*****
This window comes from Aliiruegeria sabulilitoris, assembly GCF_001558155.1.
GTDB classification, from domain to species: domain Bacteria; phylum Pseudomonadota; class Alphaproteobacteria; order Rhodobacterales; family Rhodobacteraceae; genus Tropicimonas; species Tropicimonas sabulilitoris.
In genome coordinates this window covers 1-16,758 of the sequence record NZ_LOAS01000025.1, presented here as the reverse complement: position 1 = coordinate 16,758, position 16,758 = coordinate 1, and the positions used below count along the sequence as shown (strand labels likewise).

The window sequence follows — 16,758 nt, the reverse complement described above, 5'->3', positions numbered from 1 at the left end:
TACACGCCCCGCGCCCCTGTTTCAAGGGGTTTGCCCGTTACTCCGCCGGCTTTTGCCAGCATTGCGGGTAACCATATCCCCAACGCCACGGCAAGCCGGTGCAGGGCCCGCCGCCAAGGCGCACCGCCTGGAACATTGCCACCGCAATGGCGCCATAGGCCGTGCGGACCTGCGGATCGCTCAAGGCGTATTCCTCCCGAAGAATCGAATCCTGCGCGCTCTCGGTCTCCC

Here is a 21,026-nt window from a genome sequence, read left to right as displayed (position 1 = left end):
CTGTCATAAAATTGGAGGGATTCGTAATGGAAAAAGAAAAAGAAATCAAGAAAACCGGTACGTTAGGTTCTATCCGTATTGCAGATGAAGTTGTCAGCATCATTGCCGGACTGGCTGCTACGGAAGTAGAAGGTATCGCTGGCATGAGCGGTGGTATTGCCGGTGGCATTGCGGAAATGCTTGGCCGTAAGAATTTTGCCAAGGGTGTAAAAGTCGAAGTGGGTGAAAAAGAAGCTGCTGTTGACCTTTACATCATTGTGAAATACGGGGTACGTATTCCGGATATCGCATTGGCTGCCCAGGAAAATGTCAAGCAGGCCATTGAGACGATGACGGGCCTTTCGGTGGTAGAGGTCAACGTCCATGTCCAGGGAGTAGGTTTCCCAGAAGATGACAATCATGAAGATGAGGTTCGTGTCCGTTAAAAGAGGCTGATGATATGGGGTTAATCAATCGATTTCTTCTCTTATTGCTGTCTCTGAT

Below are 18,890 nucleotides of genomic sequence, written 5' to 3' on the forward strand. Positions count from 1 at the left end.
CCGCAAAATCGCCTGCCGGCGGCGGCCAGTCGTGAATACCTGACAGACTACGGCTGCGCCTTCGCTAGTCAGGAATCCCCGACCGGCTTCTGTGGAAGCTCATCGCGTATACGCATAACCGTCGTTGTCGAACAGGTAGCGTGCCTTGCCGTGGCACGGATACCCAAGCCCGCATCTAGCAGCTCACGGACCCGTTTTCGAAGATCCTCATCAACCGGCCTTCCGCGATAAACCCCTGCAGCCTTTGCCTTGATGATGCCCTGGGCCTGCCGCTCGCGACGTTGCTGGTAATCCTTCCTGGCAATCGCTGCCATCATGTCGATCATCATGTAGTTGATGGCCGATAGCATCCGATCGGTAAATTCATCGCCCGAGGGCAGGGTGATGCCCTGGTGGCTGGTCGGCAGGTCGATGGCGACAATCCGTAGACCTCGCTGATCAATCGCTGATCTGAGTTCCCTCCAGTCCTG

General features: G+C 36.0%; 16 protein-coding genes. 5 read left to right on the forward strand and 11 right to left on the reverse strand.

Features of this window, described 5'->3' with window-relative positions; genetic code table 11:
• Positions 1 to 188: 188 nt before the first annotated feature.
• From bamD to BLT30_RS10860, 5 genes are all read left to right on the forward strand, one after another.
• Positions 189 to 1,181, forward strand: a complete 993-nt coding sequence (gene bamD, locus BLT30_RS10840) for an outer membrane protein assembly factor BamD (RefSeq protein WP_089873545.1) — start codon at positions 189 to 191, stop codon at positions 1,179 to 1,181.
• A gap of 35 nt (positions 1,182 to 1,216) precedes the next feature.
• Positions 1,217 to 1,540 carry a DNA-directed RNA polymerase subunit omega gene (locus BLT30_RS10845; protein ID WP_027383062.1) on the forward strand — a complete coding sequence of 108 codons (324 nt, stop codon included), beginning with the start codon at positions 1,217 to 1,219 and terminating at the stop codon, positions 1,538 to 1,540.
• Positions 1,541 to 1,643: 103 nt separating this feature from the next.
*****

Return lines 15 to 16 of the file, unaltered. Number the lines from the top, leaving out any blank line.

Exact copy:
• A gap of 35 nt (positions 1,182 to 1,216) precedes the next feature.
• Positions 1,217 to 1,540 carry a DNA-directed RNA polymerase subunit omega gene (locus BLT30_RS10845; protein ID WP_027383062.1) on the forward strand — a complete coding sequence of 108 codons (324 nt, stop codon included), beginning with the start codon at positions 1,217 to 1,219 and terminating at the stop codon, positions 1,538 to 1,540.